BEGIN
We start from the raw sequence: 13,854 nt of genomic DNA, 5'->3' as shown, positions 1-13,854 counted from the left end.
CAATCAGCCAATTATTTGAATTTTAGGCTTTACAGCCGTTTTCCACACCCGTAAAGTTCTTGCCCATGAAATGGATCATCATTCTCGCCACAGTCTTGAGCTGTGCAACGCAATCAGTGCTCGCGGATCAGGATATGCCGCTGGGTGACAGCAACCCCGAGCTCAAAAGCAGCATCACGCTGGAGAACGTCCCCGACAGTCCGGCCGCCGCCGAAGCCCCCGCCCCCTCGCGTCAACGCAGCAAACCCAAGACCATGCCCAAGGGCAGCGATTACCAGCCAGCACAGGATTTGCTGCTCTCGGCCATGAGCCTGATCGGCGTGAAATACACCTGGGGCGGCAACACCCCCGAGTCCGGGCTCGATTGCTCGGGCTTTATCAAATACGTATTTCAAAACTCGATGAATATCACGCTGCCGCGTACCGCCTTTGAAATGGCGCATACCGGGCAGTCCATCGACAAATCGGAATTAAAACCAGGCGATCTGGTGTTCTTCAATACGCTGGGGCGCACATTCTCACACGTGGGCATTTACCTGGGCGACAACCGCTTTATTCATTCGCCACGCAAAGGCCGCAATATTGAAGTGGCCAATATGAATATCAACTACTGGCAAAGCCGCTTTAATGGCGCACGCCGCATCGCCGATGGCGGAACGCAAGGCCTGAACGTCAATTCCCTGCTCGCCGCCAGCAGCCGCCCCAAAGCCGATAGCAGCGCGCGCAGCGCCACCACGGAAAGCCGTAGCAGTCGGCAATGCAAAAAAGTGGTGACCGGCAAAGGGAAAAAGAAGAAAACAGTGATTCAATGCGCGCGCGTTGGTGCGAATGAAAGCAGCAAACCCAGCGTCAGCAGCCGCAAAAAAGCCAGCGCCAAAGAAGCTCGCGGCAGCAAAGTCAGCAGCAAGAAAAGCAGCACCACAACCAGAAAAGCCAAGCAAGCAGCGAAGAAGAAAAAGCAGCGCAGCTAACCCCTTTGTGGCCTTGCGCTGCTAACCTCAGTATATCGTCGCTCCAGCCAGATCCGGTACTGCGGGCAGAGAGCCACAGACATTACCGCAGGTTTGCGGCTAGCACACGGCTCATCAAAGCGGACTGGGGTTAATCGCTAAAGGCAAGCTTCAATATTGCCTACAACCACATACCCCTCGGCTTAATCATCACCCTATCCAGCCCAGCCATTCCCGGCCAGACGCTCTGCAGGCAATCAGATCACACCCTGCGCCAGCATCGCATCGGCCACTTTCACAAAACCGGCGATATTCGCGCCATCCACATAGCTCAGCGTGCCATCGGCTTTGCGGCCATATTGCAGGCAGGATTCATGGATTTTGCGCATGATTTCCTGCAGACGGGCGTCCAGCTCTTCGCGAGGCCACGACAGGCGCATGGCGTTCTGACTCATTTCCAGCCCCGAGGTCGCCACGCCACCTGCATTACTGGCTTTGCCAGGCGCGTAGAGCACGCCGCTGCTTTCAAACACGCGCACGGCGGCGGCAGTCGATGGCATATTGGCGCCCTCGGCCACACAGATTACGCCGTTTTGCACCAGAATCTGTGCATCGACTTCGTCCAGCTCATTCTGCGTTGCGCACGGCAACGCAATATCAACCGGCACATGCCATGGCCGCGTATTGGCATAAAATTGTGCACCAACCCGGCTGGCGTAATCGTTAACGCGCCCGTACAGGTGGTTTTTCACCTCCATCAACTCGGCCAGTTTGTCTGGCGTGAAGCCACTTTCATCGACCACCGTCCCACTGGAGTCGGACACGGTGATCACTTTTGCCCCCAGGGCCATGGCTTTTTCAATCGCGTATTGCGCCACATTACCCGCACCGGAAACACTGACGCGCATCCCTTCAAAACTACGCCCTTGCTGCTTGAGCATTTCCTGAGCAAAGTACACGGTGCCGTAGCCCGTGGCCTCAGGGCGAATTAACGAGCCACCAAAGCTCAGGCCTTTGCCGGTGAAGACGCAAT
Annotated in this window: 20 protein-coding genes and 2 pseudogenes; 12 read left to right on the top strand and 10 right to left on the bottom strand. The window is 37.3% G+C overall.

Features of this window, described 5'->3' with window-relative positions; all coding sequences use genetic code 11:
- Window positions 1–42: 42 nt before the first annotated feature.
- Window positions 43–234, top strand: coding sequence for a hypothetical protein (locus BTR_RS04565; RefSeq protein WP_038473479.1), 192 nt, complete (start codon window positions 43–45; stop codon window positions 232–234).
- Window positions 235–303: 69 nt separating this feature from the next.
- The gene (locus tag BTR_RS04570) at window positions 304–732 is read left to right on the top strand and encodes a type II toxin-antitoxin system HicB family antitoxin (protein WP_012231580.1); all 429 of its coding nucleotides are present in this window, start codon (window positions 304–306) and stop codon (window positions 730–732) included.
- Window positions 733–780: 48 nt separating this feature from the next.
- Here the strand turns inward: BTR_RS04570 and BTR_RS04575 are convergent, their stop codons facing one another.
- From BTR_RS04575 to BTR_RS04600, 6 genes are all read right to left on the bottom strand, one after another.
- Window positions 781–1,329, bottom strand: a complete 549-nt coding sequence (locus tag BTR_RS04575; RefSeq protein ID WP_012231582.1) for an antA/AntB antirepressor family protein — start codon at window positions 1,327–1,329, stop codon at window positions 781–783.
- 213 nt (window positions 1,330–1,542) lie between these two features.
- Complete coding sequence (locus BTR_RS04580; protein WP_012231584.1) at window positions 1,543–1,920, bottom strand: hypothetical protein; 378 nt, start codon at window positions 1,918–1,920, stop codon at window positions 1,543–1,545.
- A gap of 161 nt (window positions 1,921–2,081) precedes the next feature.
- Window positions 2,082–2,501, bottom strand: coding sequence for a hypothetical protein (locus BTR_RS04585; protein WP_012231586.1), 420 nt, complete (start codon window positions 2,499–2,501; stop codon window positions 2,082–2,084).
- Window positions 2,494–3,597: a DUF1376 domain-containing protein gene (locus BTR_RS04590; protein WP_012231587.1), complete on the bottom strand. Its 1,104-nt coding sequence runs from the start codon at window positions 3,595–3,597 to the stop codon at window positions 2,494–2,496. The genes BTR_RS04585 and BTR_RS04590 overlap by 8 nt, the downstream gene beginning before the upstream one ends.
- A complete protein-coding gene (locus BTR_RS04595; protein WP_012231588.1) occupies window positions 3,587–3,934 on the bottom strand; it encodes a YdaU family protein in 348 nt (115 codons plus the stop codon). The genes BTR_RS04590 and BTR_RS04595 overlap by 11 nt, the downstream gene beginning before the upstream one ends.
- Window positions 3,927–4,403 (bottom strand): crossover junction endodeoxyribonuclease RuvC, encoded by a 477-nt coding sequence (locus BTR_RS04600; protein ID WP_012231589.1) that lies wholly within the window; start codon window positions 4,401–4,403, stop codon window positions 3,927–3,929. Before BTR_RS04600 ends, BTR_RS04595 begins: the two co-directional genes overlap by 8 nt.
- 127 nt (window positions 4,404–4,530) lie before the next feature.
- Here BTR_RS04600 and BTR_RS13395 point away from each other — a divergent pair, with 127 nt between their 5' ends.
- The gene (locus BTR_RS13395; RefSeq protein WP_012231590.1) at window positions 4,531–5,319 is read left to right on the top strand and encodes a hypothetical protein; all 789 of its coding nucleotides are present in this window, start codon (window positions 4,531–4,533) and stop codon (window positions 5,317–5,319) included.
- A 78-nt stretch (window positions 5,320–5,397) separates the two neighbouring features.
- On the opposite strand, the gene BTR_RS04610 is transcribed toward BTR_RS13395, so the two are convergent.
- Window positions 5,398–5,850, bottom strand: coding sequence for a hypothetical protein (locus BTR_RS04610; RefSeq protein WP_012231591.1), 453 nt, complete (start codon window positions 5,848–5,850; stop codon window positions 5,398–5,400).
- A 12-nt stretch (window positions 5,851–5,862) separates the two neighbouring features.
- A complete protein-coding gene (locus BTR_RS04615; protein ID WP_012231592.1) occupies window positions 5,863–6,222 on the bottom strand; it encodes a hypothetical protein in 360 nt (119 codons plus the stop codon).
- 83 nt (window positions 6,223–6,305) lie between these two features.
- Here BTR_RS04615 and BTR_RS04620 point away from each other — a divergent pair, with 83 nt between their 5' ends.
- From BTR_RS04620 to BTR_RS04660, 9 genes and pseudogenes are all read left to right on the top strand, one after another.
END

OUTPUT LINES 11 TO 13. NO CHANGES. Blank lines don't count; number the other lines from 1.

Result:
- From BTR_RS04575 to BTR_RS04600, 6 genes are all read right to left on the bottom strand, one after another.
- Window positions 781–1,329, bottom strand: a complete 549-nt coding sequence (locus tag BTR_RS04575; RefSeq protein ID WP_012231582.1) for an antA/AntB antirepressor family protein — start codon at window positions 1,327–1,329, stop codon at window positions 781–783.
- 213 nt (window positions 1,330–1,542) lie between these two features.